Many people come to Athens to visit ancient ruins, archaeological sites, and museums, but they forget that the city is also home to stunning Byzantine and Orthodox churches that deserve a visit. Here are some of the most beautiful churches in the Greek capital that you can visit the next time you are around.
A major landmark and an important meeting point for locals on the famous pedestrian shopping street of Ermou, the church of Panagia Kapnikarea dates back to the 11th century. An ideal spot where shoppers often sit down to take a break from the busy street, it features stunning murals. When Ermou Street was constructed in 1834, they planned to relocate the church elsewhere, but it was saved after King Otto’s father’s (Ludwig, King of Bavaria) intervention.
Perched on top of Lycabettus Hill, the whitewashed chapel of Agios Georgios stands tall, offering some of the best views of the city and the sea. While the church is a recent construction, dating from the 18th century, some believe that it was built on the site of the ancient temple of Akreos Zeus. Another church once stood there during the Frank occupation. Today, with its air of a Cycladic church, it features a dome and a bell tower, whose bell was a gift from Queen Olga. An ideal spot to watch the sunset, the church is reachable by funicular or foot, after climbing up the hill through a sinuous road.
Dating from the 11th century, the Church of Metamorphosis, also known as the Church of the Transfiguration of the Savior, sits on the flanks of the Acropolis. Located in the picturesque district of Anafiotika, the Cycladic-inspired area under the Sacred Rock, the church features a cross-in-square layout with a typical Athenian dome.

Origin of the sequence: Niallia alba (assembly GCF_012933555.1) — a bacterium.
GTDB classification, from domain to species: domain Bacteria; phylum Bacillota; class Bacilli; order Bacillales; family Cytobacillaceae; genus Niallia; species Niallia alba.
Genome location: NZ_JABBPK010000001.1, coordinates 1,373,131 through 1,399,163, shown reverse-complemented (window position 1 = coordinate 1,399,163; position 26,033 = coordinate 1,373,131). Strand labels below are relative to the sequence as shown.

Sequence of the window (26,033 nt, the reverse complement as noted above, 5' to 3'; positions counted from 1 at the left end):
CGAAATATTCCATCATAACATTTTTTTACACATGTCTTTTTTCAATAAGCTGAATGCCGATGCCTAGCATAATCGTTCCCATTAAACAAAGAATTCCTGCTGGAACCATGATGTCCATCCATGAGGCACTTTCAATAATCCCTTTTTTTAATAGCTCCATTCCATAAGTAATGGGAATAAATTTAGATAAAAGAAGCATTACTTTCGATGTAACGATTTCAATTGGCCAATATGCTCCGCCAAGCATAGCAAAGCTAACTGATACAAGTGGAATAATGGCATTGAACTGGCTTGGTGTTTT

Many would agree that the imposing Metropolitan Cathedral is a breathtaking church, and for good reason. A major landmark of the Greek capital, its magnificent façade is as striking as its interior. But we have a slight crush on the church next door, the tiny Agios Eleftherios Church, dubbed the Mikri Metropoli (little metropolitan church). This Byzantine church is decorated with over 80 ancient sculptures, and many of the reliefs on the façade come from ancient buildings of the city, possibly the Roman Agora. Built in the 13th century, Agios Eleftherios is one of the few churches in the capital that has maintained its original form since its construction.
Built in the 11th century, the church of Agios Nikolaos Ragavas lies in Plaka, on Pritaniou Street. Once part of the estate of the Ragavis family, an eminent Byzantine family of Athens, the church features a basic cross-in-square design and is topped by an Athenian-style dome. It was the first church to receive its bell after the country’s independence in 1821. Today, it is on display inside the church.
Located in the green park of Filopappos Hill at the foot of the Hill of the Nymphs near Dionissiou Areopagitou Street, the picturesque chapel of Agios Dimitrios Loubardiaris dates from the 16th century. Including remarkable frescos, this church is a one-aisled church with a façade adorned with clay and marble. Tradition has it that the church took its name after a cannon (loubarda) blew up in the propylaea of the chapel in the 17th century.
Few people know that in the surrounding area of the Temple of Olympian Zeus, where the River Ilissos used to flow, there is a picture-perfect church surrounded by nature. The little church of Agia Fotini Ilissos was built in 1872 near the riverbed, now located next to the busy Kallirois Avenue. It is dedicated to Fotini the Samaritan, who, according to tradition, went out to a well and gave water to Jesus. Renovated in 1986, it boasts murals dating from the 18th and 19th centuries.